Clean Water

The Five Loaves and Two Fishes Foodbank has 24 hydro-panels for water-gathering in Kimball, West Virginia.
Emily Allen / West Virginia Public Broadcasting

In McDowell County, access to clean water can be a challenge. Aging infrastructure, a shrinking tax base and lack of oversight affect the region’s water quality. That is why one community food bank is trying something different, to provide cleaner water to some who are in need.

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Communities across the Ohio Valley are among an estimated 2 million Americans that do not have consistent access to clean drinking water and basic indoor plumbing, according to a report published Monday by two nonprofits, DigDeep and the US Water Alliance.

 

Water
Jasonanaggie / Wikimedia Commons

Ohio will begin testing some public and private water systems for the presence of toxic nonstick, fluorinated chemicals, broadly called PFAS.


Brittany Patterson / Ohio Valley ReSource

Janet Clayton is standing thigh-deep in a back channel of the Elk River. Clad in a wetsuit and knee pads, the silver-haired biologist with the West Virginia Division of Natural Resources reaches into a bright orange mesh bag submerged in water.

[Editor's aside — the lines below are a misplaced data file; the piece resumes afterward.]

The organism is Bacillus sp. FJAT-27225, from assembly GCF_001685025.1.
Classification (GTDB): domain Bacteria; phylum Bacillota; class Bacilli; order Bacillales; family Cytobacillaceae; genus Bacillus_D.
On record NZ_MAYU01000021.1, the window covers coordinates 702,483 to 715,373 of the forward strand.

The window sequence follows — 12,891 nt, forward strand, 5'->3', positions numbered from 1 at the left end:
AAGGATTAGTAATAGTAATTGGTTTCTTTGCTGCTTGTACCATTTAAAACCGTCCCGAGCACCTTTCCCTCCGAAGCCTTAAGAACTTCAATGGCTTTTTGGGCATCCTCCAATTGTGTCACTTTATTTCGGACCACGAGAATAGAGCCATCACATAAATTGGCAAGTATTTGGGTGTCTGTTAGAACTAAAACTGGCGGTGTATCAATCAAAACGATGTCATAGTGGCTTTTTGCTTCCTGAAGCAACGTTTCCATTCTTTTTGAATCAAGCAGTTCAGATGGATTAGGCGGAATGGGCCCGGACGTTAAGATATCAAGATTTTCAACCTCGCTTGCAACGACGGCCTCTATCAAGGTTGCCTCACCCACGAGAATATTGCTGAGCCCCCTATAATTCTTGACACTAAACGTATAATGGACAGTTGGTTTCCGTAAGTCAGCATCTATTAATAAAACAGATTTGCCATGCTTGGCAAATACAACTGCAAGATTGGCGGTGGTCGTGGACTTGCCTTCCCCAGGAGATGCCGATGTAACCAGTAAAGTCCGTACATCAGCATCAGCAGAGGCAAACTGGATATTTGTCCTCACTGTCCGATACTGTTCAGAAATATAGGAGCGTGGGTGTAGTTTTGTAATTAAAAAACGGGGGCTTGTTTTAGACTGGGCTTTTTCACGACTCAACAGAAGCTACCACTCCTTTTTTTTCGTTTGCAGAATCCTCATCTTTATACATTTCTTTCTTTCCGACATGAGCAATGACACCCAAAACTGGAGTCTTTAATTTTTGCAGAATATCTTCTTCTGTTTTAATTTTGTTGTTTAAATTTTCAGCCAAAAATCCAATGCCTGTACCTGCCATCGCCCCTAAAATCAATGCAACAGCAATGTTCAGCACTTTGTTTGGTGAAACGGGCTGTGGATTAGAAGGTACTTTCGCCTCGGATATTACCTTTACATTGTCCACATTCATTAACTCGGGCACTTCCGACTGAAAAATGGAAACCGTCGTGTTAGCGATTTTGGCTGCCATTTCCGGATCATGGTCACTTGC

Inside are a half dozen mussels she plucked from the rocky river bottom.

Elk River
Malepheasant / wikimedia Commons

Monday marks the third anniversary of the Elk River chemical spill that left more than 300,000 West Virginians without usable drinking water for more than a week.  The leak  originated at Freedom Industries just outside of Charleston.

Clean drinking water is expected to flow in early 2016 to several hundred additional families in McDowell County.

The Bluefield Daily Telegraph reports contractors are working on a $12 million project that could serve 500 families and more than 350 existing customers.